"The cover letter is dead." You may have heard this pronouncement from friends or colleagues, who cite the trend toward electronic submission of resumes and the ever-shrinking attention span of application readers as reasons.
But according to those who think deeply about the particular challenges facing job seekers age 50 and above, the statement can be reversed: "Long live the cover letter!"
The cover letter is an age-neutral communication that can build a bridge from your impressive career achievements to the prospective employer's specific needs and help punch your ticket to a job interview.
That's why experts recommend using cover letters (or cover messages, for electronic submissions) to introduce professional connections, project youthful energy, demonstrate writing prowess, and -- to set the stage for an upbeat interview -- adroitly dispense with challenges such as resume gaps and requests for salary history.
Customization Is King
Because older workers have so much to gain through the cover letter, customizing the message to the opportunity is particularly important. "People send me the same cover letter that they sent to the last 10 positions they applied for," says Sarah Hightower Hill, CEO of Chandler Hill Partners, a career search strategies firm. "That's just crazy."
If possible, start the letter with a reference to a professional colleague who connects you to the prospective employer. "Lead with the person who refers you," says Carleen MacKay, a practice leader at staffing firm Spherion Corp. If you've chosen the connection wisely, you'll vastly increase the chances of getting your resume read.
Now use the cover letter -- a faceless, ageless message -- to communicate your core qualifications for the job opening. Resist the temptation to cite years of experience or encyclopedic knowledge of your industry's history. Instead, concentrate on recent, specific accomplishments that make you a match for the job.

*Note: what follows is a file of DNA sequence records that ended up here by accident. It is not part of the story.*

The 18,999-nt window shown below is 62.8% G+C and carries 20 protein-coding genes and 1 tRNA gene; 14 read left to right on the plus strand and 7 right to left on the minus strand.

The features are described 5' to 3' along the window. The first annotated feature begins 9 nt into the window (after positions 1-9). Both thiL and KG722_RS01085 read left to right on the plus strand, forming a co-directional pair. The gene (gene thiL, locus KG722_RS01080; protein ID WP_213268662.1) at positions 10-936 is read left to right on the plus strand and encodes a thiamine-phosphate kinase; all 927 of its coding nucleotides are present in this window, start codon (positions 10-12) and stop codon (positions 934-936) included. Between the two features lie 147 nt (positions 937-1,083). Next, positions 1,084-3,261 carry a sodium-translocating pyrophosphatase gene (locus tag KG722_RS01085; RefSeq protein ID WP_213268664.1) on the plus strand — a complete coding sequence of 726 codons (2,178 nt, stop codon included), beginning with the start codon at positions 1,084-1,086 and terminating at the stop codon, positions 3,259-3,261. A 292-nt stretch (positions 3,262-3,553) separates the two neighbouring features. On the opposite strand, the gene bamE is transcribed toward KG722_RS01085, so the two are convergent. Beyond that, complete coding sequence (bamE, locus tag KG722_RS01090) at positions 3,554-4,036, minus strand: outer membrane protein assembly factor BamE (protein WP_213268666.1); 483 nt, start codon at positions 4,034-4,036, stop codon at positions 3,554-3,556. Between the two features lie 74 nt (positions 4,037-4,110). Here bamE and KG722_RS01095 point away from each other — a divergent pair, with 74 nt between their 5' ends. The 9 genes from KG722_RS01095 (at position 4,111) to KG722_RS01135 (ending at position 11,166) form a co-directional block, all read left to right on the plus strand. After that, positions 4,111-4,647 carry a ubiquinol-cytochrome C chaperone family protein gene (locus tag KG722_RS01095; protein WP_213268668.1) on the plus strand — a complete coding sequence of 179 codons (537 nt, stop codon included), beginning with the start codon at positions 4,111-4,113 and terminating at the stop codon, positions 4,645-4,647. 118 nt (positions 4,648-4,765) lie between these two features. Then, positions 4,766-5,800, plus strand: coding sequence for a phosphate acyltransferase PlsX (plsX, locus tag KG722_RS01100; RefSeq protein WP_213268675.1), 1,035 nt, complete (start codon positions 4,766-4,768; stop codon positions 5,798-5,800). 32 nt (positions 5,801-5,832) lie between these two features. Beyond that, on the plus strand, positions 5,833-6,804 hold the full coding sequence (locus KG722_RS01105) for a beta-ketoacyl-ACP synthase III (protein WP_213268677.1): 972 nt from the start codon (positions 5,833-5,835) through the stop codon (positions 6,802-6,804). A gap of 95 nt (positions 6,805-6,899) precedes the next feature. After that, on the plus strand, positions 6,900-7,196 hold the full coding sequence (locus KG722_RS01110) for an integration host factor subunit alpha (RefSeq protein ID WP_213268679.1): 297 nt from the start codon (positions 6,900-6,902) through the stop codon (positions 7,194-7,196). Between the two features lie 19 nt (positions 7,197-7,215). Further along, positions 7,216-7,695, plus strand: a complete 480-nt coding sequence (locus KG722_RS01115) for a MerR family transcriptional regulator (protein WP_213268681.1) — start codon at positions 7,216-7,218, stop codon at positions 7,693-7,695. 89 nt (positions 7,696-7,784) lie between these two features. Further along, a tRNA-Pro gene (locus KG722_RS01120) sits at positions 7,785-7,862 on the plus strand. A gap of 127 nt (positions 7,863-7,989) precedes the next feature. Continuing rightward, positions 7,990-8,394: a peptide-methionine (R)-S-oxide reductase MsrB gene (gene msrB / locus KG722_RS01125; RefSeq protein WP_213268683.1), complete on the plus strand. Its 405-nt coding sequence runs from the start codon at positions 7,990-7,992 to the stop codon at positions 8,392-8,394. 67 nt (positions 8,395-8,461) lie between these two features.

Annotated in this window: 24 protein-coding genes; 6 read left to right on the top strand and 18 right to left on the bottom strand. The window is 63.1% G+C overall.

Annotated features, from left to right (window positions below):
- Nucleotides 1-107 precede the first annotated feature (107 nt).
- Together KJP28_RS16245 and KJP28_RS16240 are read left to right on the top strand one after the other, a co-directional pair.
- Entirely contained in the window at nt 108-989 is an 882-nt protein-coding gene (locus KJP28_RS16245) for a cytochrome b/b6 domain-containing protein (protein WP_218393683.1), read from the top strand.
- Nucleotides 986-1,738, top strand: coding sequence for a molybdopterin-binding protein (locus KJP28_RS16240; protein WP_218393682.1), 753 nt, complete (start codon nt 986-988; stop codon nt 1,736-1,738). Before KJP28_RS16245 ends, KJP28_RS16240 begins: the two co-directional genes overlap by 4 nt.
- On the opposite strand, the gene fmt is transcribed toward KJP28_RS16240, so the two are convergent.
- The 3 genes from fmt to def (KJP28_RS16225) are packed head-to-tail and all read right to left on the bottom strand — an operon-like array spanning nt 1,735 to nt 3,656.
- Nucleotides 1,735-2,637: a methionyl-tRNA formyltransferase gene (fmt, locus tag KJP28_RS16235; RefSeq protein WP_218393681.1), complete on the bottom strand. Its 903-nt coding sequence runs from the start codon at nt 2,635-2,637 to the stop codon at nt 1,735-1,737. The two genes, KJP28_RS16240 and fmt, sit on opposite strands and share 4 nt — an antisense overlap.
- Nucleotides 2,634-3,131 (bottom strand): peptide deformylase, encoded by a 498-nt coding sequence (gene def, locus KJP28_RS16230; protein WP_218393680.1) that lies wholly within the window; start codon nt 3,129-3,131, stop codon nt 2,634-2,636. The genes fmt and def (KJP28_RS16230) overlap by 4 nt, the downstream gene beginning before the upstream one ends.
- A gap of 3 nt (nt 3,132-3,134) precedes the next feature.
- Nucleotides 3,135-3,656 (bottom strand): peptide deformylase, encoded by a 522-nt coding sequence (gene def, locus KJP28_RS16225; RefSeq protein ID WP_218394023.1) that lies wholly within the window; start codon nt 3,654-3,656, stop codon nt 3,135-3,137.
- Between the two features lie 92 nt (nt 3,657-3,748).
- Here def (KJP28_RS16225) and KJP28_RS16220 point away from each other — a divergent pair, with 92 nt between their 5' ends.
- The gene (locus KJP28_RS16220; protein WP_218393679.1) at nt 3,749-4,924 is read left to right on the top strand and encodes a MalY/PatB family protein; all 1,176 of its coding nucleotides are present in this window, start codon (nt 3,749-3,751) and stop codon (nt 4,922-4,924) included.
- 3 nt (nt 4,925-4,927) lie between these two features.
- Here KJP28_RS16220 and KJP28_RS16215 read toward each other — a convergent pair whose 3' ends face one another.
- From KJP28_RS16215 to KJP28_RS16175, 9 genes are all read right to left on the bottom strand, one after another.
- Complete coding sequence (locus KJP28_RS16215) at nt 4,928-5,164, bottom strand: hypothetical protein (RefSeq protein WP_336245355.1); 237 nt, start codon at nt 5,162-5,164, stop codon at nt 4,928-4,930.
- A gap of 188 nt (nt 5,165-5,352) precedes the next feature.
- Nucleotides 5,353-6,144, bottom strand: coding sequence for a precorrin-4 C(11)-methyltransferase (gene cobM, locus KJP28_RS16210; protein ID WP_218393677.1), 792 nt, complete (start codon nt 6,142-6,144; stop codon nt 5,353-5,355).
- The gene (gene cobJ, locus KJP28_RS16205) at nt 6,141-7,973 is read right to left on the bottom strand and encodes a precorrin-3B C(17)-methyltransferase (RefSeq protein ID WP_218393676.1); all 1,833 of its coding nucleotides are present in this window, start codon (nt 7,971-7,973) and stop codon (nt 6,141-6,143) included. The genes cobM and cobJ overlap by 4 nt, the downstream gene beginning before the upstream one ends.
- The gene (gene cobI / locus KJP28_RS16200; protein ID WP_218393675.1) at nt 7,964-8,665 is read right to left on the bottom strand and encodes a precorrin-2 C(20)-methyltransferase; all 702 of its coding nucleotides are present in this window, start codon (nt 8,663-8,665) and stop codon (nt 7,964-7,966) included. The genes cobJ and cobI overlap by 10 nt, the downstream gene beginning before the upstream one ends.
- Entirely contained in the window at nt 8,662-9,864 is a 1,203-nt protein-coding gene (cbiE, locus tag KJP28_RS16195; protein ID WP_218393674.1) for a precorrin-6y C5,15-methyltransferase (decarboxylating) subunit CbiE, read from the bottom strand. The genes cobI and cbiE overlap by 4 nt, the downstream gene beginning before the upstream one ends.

Also use the cover message to showcase your business writing skills and familiarity with the language of your industry or occupation. You're likely to have emerged from the US education system before it descended into its present state of mediocrity, and this should show in your writing.
Confront Difficult Issues and Put Them Behind You
If elements of your resume might raise substantial questions for its reviewers, it's best to address these in the cover letter, where you can carefully calibrate your response -- without revealing your age.
"It's important to get stuff like resume gaps out of the way immediately," says Brian Drum, CEO of Drum Associates, a search firm. The second half of the cover message is a good place to do so.
"If salary history is a requirement of the job posting, one must address it, and not superficially or deceptively," says Hill. For older workers, especially those who want to deemphasize the high salary band they've reached in recent years, "it is appropriate to say, 'Through my career, I've earned salaries in a range from..."
Finally, have a trusted colleague read through your cover letter to check the tone and avoid embarrassing spelling, grammar and other errors. After all, crafting an important document with care is one of the skills that can help make the case for your candidacy ahead of younger competitors.
Thanks to John Rossheim, Monster Senior Contributing Writer / Career Advice Monster / Monster
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